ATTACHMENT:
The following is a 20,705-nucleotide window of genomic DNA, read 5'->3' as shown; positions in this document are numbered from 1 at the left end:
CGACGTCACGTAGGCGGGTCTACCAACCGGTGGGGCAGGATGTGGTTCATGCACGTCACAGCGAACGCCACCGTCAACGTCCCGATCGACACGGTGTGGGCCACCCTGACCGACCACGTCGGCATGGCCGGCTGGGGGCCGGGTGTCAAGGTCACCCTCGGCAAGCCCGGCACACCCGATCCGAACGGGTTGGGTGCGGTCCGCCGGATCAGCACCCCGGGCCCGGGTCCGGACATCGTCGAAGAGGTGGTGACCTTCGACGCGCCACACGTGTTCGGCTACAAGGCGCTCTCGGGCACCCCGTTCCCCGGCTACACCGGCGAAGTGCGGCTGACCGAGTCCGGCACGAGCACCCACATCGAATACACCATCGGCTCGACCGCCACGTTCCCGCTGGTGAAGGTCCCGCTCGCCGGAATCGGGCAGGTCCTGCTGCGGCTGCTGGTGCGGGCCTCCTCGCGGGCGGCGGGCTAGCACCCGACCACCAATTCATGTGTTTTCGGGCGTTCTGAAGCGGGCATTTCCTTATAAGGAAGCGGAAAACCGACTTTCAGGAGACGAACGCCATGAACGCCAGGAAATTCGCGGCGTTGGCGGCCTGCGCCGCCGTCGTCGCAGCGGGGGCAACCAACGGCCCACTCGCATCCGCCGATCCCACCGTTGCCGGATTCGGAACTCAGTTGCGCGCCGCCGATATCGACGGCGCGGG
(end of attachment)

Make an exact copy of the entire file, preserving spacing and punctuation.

The following is a 20,705-nucleotide window of genomic DNA, read 5'->3' as shown; positions in this document are numbered from 1 at the left end:
CGACGTCACGTAGGCGGGTCTACCAACCGGTGGGGCAGGATGTGGTTCATGCACGTCACAGCGAACGCCACCGTCAACGTCCCGATCGACACGGTGTGGGCCACCCTGACCGACCACGTCGGCATGGCCGGCTGGGGGCCGGGTGTCAAGGTCACCCTCGGCAAGCCCGGCACACCCGATCCGAACGGGTTGGGTGCGGTCCGCCGGATCAGCACCCCGGGCCCGGGTCCGGACATCGTCGAAGAGGTGGTGACCTTCGACGCGCCACACGTGTTCGGCTACAAGGCGCTCTCGGGCACCCCGTTCCCCGGCTACACCGGCGAAGTGCGGCTGACCGAGTCCGGCACGAGCACCCACATCGAATACACCATCGGCTCGACCGCCACGTTCCCGCTGGTGAAGGTCCCGCTCGCCGGAATCGGGCAGGTCCTGCTGCGGCTGCTGGTGCGGGCCTCCTCGCGGGCGGCGGGCTAGCACCCGACCACCAATTCATGTGTTTTCGGGCGTTCTGAAGCGGGCATTTCCTTATAAGGAAGCGGAAAACCGACTTTCAGGAGACGAACGCCATGAACGCCAGGAAATTCGCGGCGTTGGCGGCCTGCGCCGCCGTCGTCGCAGCGGGGGCAACCAACGGCCCACTCGCATCCGCCGATCCCACCGTTGCCGGATTCGGAACTCAGTTGCGCGCCGCCGATATCGACGGCGCGGG